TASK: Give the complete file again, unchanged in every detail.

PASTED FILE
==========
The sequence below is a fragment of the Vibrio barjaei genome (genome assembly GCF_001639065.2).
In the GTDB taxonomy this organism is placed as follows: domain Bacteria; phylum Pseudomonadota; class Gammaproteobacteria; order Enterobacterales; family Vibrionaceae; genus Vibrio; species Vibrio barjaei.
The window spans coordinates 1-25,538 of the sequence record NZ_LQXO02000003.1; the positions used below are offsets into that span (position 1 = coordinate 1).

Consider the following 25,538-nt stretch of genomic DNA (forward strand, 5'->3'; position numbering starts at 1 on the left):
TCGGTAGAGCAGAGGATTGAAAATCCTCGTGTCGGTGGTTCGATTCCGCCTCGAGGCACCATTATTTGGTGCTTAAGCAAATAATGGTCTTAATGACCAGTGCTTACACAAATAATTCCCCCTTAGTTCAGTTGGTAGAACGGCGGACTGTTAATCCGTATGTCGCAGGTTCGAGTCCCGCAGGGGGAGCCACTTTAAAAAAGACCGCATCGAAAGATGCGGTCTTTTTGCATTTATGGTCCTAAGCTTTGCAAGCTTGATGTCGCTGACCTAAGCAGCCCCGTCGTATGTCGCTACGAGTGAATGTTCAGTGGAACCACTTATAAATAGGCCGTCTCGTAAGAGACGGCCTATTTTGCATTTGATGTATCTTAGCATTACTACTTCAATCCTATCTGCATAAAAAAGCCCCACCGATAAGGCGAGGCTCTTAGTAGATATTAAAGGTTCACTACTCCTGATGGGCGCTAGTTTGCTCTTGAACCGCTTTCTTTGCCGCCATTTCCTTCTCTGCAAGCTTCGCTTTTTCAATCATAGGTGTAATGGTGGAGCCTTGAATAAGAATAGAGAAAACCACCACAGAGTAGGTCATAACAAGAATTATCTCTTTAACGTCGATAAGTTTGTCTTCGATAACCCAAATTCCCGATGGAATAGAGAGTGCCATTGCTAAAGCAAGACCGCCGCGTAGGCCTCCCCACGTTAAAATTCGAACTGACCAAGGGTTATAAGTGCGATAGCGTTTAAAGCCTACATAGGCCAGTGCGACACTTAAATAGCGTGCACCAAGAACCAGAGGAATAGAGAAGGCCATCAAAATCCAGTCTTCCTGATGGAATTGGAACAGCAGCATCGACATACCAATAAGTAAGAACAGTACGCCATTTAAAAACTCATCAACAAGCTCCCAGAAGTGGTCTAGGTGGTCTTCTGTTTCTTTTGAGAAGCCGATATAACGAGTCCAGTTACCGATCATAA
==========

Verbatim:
The sequence below is a fragment of the Vibrio barjaei genome (genome assembly GCF_001639065.2).
In the GTDB taxonomy this organism is placed as follows: domain Bacteria; phylum Pseudomonadota; class Gammaproteobacteria; order Enterobacterales; family Vibrionaceae; genus Vibrio; species Vibrio barjaei.
The window spans coordinates 1-25,538 of the sequence record NZ_LQXO02000003.1; the positions used below are offsets into that span (position 1 = coordinate 1).

Consider the following 25,538-nt stretch of genomic DNA (forward strand, 5'->3'; position numbering starts at 1 on the left):
TCGGTAGAGCAGAGGATTGAAAATCCTCGTGTCGGTGGTTCGATTCCGCCTCGAGGCACCATTATTTGGTGCTTAAGCAAATAATGGTCTTAATGACCAGTGCTTACACAAATAATTCCCCCTTAGTTCAGTTGGTAGAACGGCGGACTGTTAATCCGTATGTCGCAGGTTCGAGTCCCGCAGGGGGAGCCACTTTAAAAAAGACCGCATCGAAAGATGCGGTCTTTTTGCATTTATGGTCCTAAGCTTTGCAAGCTTGATGTCGCTGACCTAAGCAGCCCCGTCGTATGTCGCTACGAGTGAATGTTCAGTGGAACCACTTATAAATAGGCCGTCTCGTAAGAGACGGCCTATTTTGCATTTGATGTATCTTAGCATTACTACTTCAATCCTATCTGCATAAAAAAGCCCCACCGATAAGGCGAGGCTCTTAGTAGATATTAAAGGTTCACTACTCCTGATGGGCGCTAGTTTGCTCTTGAACCGCTTTCTTTGCCGCCATTTCCTTCTCTGCAAGCTTCGCTTTTTCAATCATAGGTGTAATGGTGGAGCCTTGAATAAGAATAGAGAAAACCACCACAGAGTAGGTCATAACAAGAATTATCTCTTTAACGTCGATAAGTTTGTCTTCGATAACCCAAATTCCCGATGGAATAGAGAGTGCCATTGCTAAAGCAAGACCGCCGCGTAGGCCTCCCCACGTTAAAATTCGAACTGACCAAGGGTTATAAGTGCGATAGCGTTTAAAGCCTACATAGGCCAGTGCGACACTTAAATAGCGTGCACCAAGAACCAGAGGAATAGAGAAGGCCATCAAAATCCAGTCTTCCTGATGGAATTGGAACAGCAGCATCGACATACCAATAAGTAAGAACAGTACGCCATTTAAAAACTCATCAACAAGCTCCCAGAAGTGGTCTAGGTGGTCTTCTGTTTCTTTTGAGAAGCCGATATAACGAGTCCAGTTACCGATCATAA